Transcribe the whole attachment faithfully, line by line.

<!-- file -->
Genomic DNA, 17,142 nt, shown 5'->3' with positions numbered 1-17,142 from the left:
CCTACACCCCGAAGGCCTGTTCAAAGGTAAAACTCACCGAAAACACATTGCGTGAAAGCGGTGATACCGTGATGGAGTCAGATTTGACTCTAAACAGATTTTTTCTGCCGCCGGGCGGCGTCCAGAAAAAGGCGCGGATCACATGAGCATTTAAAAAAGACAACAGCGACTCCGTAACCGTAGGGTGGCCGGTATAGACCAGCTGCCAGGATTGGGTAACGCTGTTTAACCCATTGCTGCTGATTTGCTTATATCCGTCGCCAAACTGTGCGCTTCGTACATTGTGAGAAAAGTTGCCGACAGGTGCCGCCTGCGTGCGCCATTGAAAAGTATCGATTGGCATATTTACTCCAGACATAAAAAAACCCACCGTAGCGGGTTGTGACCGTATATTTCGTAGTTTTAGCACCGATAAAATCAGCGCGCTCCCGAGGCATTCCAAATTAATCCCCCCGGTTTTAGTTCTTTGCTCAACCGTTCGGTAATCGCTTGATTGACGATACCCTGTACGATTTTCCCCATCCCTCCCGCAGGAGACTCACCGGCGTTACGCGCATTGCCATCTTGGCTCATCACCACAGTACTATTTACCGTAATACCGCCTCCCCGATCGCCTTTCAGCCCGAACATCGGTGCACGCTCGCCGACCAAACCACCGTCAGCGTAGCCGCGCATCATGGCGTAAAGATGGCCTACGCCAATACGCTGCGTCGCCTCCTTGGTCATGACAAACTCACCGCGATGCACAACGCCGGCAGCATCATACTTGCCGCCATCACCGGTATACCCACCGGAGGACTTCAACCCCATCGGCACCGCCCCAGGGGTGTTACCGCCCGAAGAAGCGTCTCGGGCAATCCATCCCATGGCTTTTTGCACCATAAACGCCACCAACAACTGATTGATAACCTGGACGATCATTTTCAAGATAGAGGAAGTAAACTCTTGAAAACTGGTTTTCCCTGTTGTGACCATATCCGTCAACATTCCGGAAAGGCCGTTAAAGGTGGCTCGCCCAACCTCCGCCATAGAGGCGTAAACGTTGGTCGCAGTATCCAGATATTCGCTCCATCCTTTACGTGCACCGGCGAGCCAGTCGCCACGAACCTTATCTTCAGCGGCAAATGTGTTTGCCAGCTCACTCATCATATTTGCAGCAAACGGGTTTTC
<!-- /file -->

Genomic DNA, 17,142 nt, shown 5'->3' with positions numbered 1-17,142 from the left:
CCTACACCCCGAAGGCCTGTTCAAAGGTAAAACTCACCGAAAACACATTGCGTGAAAGCGGTGATACCGTGATGGAGTCAGATTTGACTCTAAACAGATTTTTTCTGCCGCCGGGCGGCGTCCAGAAAAAGGCGCGGATCACATGAGCATTTAAAAAAGACAACAGCGACTCCGTAACCGTAGGGTGGCCGGTATAGACCAGCTGCCAGGATTGGGTAACGCTGTTTAACCCATTGCTGCTGATTTGCTTATATCCGTCGCCAAACTGTGCGCTTCGTACATTGTGAGAAAAGTTGCCGACAGGTGCCGCCTGCGTGCGCCATTGAAAAGTATCGATTGGCATATTTACTCCAGACATAAAAAAACCCACCGTAGCGGGTTGTGACCGTATATTTCGTAGTTTTAGCACCGATAAAATCAGCGCGCTCCCGAGGCATTCCAAATTAATCCCCCCGGTTTTAGTTCTTTGCTCAACCGTTCGGTAATCGCTTGATTGACGATACCCTGTACGATTTTCCCCATCCCTCCCGCAGGAGACTCACCGGCGTTACGCGCATTGCCATCTTGGCTCATCACCACAGTACTATTTACCGTAATACCGCCTCCCCGATCGCCTTTCAGCCCGAACATCGGTGCACGCTCGCCGACCAAACCACCGTCAGCGTAGCCGCGCATCATGGCGTAAAGATGGCCTACGCCAATACGCTGCGTCGCCTCCTTGGTCATGACAAACTCACCGCGATGCACAACGCCGGCAGCATCATACTTGCCGCCATCACCGGTATACCCACCGGAGGACTTCAACCCCATCGGCACCGCCCCAGGGGTGTTACCGCCCGAAGAAGCGTCTCGGGCAATCCATCCCATGGCTTTTTGCACCATAAACGCCACCAACAACTGATTGATAACCTGGACGATCATTTTCAAGATAGAGGAAGTAAACTCTTGAAAACTGGTTTTCCCTGTTGTGACCATATCCGTCAACATTCCGGAAAGGCCGTTAAAGGTGGCTCGCCCAACCTCCGCCATAGAGGCGTAAACGTTGGTCGCAGTATCCAGATATTCGCTCCATCCTTTACGTGCACCGGCGAGCCAGTCGCCACGAACCTTATCTTCAGCGGCAAATGTGTTTGCCAGCTCACTCATCATATTTGCAGCAAACGGGTTTTC